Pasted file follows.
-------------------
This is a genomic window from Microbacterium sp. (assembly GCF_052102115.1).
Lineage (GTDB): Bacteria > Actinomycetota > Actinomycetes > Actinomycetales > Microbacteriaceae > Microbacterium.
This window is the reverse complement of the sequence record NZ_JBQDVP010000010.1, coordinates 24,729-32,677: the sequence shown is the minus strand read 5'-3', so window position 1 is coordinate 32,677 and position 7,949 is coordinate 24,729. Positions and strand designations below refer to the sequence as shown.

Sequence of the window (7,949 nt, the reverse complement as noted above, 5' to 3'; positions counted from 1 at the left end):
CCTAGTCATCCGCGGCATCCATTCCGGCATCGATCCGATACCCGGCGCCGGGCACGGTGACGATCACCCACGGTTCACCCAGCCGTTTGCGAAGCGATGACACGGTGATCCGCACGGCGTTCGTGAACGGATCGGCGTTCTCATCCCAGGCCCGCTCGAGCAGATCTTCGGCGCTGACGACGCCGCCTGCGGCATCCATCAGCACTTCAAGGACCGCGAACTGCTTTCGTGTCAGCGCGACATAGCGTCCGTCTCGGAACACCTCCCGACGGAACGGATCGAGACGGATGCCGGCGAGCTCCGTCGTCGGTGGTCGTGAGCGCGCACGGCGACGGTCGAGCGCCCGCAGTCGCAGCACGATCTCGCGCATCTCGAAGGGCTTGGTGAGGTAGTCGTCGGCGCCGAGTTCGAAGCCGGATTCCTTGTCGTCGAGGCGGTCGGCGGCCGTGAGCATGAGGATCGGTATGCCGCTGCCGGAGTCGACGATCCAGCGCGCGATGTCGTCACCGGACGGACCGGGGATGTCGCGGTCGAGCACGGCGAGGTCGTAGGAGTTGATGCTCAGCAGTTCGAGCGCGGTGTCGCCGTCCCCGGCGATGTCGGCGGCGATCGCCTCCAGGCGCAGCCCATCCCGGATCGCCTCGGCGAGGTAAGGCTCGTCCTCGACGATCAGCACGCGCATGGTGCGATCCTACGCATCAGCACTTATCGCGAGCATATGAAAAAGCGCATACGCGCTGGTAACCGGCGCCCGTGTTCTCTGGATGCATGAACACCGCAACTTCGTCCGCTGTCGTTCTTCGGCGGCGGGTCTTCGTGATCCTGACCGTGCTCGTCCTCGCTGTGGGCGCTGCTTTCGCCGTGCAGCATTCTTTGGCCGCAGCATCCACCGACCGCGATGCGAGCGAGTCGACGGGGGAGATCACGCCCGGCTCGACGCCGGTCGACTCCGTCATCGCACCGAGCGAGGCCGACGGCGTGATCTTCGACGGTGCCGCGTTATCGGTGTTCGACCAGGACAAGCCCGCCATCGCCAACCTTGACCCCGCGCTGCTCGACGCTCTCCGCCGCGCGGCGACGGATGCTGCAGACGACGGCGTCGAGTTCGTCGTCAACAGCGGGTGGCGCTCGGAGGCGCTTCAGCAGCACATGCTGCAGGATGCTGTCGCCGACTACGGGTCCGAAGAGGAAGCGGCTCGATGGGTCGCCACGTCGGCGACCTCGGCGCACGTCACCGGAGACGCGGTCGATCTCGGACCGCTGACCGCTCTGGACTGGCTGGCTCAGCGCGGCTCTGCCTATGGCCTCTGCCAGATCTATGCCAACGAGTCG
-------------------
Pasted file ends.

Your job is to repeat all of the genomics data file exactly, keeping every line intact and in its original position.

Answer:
This is a genomic window from Microbacterium sp. (assembly GCF_052102115.1).
Lineage (GTDB): Bacteria > Actinomycetota > Actinomycetes > Actinomycetales > Microbacteriaceae > Microbacterium.
This window is the reverse complement of the sequence record NZ_JBQDVP010000010.1, coordinates 24,729-32,677: the sequence shown is the minus strand read 5'-3', so window position 1 is coordinate 32,677 and position 7,949 is coordinate 24,729. Positions and strand designations below refer to the sequence as shown.

Sequence of the window (7,949 nt, the reverse complement as noted above, 5' to 3'; positions counted from 1 at the left end):
CCTAGTCATCCGCGGCATCCATTCCGGCATCGATCCGATACCCGGCGCCGGGCACGGTGACGATCACCCACGGTTCACCCAGCCGTTTGCGAAGCGATGACACGGTGATCCGCACGGCGTTCGTGAACGGATCGGCGTTCTCATCCCAGGCCCGCTCGAGCAGATCTTCGGCGCTGACGACGCCGCCTGCGGCATCCATCAGCACTTCAAGGACCGCGAACTGCTTTCGTGTCAGCGCGACATAGCGTCCGTCTCGGAACACCTCCCGACGGAACGGATCGAGACGGATGCCGGCGAGCTCCGTCGTCGGTGGTCGTGAGCGCGCACGGCGACGGTCGAGCGCCCGCAGTCGCAGCACGATCTCGCGCATCTCGAAGGGCTTGGTGAGGTAGTCGTCGGCGCCGAGTTCGAAGCCGGATTCCTTGTCGTCGAGGCGGTCGGCGGCCGTGAGCATGAGGATCGGTATGCCGCTGCCGGAGTCGACGATCCAGCGCGCGATGTCGTCACCGGACGGACCGGGGATGTCGCGGTCGAGCACGGCGAGGTCGTAGGAGTTGATGCTCAGCAGTTCGAGCGCGGTGTCGCCGTCCCCGGCGATGTCGGCGGCGATCGCCTCCAGGCGCAGCCCATCCCGGATCGCCTCGGCGAGGTAAGGCTCGTCCTCGACGATCAGCACGCGCATGGTGCGATCCTACGCATCAGCACTTATCGCGAGCATATGAAAAAGCGCATACGCGCTGGTAACCGGCGCCCGTGTTCTCTGGATGCATGAACACCGCAACTTCGTCCGCTGTCGTTCTTCGGCGGCGGGTCTTCGTGATCCTGACCGTGCTCGTCCTCGCTGTGGGCGCTGCTTTCGCCGTGCAGCATTCTTTGGCCGCAGCATCCACCGACCGCGATGCGAGCGAGTCGACGGGGGAGATCACGCCCGGCTCGACGCCGGTCGACTCCGTCATCGCACCGAGCGAGGCCGACGGCGTGATCTTCGACGGTGCCGCGTTATCGGTGTTCGACCAGGACAAGCCCGCCATCGCCAACCTTGACCCCGCGCTGCTCGACGCTCTCCGCCGCGCGGCGACGGATGCTGCAGACGACGGCGTCGAGTTCGTCGTCAACAGCGGGTGGCGCTCGGAGGCGCTTCAGCAGCACATGCTGCAGGATGCTGTCGCCGACTACGGGTCCGAAGAGGAAGCGGCTCGATGGGTCGCCACGTCGGCGACCTCGGCGCACGTCACCGGAGACGCGGTCGATCTCGGACCGCTGACCGCTCTGGACTGGCTGGCTCAGCGCGGCTCTGCCTATGGCCTCTGCCAGATCTATGCCAACGAGTCG